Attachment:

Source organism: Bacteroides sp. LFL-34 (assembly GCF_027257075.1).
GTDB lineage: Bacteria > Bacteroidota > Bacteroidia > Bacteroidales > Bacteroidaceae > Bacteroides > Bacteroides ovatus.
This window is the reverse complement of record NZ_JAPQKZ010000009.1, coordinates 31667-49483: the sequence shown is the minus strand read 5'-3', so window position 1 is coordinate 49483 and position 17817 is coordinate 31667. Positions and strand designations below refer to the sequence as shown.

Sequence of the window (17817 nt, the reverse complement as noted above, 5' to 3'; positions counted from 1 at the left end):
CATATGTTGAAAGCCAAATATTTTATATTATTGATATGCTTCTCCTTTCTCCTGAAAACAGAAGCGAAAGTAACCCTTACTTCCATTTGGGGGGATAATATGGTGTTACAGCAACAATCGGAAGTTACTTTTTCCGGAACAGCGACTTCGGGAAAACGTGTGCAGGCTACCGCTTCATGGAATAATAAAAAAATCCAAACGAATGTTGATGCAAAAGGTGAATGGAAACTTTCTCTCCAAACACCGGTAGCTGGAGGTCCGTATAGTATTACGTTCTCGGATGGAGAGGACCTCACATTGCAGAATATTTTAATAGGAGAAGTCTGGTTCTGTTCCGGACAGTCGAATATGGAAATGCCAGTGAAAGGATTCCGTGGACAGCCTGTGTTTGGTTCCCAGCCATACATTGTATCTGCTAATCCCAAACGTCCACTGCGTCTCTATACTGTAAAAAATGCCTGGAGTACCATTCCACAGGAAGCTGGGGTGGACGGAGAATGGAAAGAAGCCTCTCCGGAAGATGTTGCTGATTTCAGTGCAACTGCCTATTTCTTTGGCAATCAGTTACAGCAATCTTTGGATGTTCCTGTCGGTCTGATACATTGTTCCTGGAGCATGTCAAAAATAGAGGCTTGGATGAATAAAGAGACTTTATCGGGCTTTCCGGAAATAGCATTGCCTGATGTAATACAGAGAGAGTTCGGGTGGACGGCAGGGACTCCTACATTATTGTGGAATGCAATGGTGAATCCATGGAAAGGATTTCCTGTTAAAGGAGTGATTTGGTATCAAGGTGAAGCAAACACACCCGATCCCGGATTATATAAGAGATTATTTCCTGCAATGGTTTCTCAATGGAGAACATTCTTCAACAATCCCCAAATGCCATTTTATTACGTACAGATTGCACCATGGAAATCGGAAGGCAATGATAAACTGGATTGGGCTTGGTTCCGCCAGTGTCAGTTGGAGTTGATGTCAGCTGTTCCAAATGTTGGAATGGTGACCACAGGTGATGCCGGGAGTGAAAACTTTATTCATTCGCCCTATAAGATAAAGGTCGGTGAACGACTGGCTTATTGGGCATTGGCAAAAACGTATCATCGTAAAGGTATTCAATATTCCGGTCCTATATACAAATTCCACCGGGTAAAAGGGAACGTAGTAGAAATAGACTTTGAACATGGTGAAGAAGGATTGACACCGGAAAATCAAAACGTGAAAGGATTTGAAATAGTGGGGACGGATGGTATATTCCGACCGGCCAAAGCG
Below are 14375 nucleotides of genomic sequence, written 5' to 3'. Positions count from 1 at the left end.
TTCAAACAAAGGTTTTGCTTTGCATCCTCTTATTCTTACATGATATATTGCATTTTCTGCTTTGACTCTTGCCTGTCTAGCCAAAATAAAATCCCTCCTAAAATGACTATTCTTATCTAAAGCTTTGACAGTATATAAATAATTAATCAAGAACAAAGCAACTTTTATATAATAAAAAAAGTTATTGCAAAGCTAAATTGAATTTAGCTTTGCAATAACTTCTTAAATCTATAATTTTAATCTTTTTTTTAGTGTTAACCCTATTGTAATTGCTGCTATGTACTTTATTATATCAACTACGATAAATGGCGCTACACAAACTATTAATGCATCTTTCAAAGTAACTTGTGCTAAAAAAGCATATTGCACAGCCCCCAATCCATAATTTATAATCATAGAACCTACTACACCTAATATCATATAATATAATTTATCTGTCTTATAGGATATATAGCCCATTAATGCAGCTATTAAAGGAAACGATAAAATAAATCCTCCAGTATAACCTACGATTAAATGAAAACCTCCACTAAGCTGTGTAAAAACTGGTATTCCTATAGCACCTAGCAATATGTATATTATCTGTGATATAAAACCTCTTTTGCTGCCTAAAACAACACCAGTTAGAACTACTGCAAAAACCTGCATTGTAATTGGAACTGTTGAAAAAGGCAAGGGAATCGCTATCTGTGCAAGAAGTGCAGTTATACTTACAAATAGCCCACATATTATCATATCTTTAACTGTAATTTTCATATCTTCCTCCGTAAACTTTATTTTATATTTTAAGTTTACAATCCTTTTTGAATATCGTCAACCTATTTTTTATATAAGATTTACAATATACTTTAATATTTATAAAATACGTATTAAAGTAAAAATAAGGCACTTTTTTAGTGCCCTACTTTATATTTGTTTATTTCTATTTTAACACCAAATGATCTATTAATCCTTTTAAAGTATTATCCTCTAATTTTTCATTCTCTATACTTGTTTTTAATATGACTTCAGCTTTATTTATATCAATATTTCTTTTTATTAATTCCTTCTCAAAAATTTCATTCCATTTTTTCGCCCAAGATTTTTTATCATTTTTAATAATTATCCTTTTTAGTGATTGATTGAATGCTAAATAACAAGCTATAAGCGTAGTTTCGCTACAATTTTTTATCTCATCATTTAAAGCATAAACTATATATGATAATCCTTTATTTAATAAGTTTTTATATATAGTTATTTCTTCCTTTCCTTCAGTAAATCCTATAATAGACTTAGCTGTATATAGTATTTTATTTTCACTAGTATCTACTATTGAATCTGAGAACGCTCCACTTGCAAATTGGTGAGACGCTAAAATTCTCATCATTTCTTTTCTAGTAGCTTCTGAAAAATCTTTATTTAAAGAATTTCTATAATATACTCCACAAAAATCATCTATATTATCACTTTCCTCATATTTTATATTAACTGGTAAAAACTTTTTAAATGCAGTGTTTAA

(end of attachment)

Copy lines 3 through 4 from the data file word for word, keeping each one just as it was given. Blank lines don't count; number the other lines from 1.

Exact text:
This window is the reverse complement of record NZ_JAPQKZ010000009.1, coordinates 31667-49483: the sequence shown is the minus strand read 5'-3', so window position 1 is coordinate 49483 and position 17817 is coordinate 31667. Positions and strand designations below refer to the sequence as shown.

Sequence of the window (17817 nt, the reverse complement as noted above, 5' to 3'; positions counted from 1 at the left end):